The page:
By Jason Harris
Vermont Comic Con held it’s second annual convention this past weekend. It was bigger and better than it’s first convention in 2014.
Pictures by Dale T. Phillips and Stacey Longo
Once more, I got to travel to another world or a lot of them, by attending Granite State ComiCon, organized by Double Midnight Comics. I was one of two authors at the Books & Boos table. The other author at the table being Stacey Longo. We were signing books for fans, new and old.
It was an amazing time at a well-run con, with thousands of fun people enjoying themselves and sharing their special likes of comics, TV shows, books, films, graphic novels, games, and cultural icons of all sorts.
You get to see people like The New England Brethren of Pirates.
The New England garrison of the 501st Legion.
All three groups make appearances to help raise money for charities. These people put a lot of time and effort into their outfits and shows, and they deserve a big hand for what they do.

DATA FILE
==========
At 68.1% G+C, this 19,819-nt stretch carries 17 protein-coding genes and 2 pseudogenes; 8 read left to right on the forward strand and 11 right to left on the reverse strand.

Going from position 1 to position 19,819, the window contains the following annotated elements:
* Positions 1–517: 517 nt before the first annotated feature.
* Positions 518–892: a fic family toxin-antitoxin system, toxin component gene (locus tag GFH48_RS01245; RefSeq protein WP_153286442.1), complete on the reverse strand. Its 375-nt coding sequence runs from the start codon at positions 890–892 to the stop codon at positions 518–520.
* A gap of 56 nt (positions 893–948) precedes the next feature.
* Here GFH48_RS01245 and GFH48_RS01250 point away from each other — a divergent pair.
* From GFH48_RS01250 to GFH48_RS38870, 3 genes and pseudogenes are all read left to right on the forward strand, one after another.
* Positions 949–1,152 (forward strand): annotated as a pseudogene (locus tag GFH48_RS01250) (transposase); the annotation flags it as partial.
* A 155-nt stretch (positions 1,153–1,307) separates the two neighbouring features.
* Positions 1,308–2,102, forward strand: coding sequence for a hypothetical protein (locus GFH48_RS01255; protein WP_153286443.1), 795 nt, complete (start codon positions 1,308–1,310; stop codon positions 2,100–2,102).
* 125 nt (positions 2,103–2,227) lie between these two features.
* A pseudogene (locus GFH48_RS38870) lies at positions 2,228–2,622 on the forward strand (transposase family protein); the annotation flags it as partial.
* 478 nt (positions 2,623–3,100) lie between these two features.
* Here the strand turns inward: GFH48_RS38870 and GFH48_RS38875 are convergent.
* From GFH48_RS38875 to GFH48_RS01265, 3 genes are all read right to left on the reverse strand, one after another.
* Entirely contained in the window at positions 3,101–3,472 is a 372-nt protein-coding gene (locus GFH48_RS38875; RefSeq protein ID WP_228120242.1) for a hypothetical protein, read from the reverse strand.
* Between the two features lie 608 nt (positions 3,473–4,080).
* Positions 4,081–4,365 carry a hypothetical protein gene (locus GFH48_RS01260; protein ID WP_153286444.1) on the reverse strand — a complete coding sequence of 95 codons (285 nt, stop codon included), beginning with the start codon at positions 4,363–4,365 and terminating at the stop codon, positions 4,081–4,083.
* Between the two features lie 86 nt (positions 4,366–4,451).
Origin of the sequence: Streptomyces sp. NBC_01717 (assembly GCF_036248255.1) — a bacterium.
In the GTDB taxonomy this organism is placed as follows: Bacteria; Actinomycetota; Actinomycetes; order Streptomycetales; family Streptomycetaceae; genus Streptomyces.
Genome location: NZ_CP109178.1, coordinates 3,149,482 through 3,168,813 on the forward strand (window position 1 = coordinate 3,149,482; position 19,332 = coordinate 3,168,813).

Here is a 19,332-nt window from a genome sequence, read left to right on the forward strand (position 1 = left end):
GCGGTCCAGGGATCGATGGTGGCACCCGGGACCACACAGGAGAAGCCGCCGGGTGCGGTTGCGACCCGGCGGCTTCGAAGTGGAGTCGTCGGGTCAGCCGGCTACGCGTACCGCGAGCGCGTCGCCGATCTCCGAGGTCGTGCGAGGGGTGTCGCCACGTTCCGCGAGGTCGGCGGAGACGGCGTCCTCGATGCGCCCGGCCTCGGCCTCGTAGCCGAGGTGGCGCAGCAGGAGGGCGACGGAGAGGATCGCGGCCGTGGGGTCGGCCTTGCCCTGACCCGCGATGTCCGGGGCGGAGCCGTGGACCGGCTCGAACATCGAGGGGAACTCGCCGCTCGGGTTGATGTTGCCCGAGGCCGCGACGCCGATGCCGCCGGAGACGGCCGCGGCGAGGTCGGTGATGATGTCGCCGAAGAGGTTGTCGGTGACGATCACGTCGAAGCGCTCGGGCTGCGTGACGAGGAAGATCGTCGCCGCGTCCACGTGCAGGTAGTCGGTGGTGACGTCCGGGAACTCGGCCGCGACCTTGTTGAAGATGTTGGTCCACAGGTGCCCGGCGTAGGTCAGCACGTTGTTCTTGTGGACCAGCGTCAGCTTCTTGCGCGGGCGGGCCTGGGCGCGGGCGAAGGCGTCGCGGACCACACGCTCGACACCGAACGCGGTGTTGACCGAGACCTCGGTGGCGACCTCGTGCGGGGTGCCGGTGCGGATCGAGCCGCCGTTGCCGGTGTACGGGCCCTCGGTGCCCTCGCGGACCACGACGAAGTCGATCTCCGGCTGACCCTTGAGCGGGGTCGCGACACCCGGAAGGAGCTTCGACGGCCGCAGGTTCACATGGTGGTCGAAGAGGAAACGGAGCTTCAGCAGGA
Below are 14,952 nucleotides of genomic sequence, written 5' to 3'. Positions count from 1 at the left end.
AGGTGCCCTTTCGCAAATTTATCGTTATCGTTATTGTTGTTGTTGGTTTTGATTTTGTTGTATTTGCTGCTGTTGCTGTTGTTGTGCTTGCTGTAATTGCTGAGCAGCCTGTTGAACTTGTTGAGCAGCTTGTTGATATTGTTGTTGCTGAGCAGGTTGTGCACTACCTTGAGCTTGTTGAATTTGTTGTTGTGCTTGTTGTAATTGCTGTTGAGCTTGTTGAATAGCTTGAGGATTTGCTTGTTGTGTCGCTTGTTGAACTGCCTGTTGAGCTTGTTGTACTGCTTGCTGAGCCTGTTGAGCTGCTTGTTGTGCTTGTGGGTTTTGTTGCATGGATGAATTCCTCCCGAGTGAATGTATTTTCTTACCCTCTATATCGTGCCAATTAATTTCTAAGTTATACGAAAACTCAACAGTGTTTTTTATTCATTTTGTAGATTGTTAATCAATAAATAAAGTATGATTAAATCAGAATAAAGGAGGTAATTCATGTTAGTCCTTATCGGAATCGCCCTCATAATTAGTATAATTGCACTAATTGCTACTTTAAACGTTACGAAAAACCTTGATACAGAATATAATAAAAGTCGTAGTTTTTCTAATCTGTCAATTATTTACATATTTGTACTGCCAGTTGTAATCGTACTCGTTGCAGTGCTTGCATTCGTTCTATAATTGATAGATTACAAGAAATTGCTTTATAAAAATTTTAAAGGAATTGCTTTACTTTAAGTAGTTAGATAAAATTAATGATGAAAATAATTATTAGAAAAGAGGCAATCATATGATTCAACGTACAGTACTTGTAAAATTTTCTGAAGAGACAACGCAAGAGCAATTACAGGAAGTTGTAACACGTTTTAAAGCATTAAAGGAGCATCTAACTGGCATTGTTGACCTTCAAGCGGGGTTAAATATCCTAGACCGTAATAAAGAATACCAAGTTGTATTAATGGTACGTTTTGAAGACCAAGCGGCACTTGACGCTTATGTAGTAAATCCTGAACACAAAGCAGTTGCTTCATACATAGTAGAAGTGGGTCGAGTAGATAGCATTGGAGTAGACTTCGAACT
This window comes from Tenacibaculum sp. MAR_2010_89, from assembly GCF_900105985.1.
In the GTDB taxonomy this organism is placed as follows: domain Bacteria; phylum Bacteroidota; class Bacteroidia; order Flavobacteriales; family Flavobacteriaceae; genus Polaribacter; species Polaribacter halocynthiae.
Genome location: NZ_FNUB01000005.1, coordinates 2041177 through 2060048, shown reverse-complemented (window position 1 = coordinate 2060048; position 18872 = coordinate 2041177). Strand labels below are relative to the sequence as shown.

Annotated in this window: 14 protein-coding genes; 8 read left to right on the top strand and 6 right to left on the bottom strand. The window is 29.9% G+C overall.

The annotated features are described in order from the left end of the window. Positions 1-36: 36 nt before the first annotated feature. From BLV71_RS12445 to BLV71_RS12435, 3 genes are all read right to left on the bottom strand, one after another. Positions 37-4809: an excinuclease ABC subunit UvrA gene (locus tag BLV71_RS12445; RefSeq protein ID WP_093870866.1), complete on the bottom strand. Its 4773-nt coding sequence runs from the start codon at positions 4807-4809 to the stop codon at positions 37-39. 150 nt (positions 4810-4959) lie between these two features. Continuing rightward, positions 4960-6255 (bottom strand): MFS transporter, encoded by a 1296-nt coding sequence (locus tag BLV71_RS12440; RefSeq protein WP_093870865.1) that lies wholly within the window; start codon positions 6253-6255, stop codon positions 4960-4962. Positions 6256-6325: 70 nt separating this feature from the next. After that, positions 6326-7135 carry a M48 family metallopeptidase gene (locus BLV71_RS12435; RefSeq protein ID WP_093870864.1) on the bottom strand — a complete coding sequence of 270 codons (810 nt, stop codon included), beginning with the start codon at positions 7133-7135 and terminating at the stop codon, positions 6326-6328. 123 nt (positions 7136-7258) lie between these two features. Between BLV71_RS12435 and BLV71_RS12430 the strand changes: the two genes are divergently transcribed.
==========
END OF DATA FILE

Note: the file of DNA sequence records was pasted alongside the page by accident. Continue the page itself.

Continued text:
You get to see celebrities, like Sam Jones (of Flash Gordon and Ted fame) and tough-guy actor William Forsythe, both of whom were
extremely gracious and kind to the fans. You also see the people behind the voices of your favorite animated characters such as Richard Horvitz, who voices Zim in Invader Zim, .
You get to meet writers such as Gordon Bean, Rob Watts, Katherine Silva, and Scott Goudsward, who are all members of the New England Horror Writers.
Author Matthew Bartlett, another NEHW member, was also signing books at the organization’s table.
Besides the NEHW and Longo, Chris Philbrook, another author, had his own table at the convention.
During my time at the convention, I also met author John Murphy, who was recently heard on the Sci-fi Saturday Night podcast. I can’t wait to hear their interviews with the cast members of Game of Thrones.
Speaking of which, lots of folks were Game of Thrones cosplaying to honor the cast members who were there.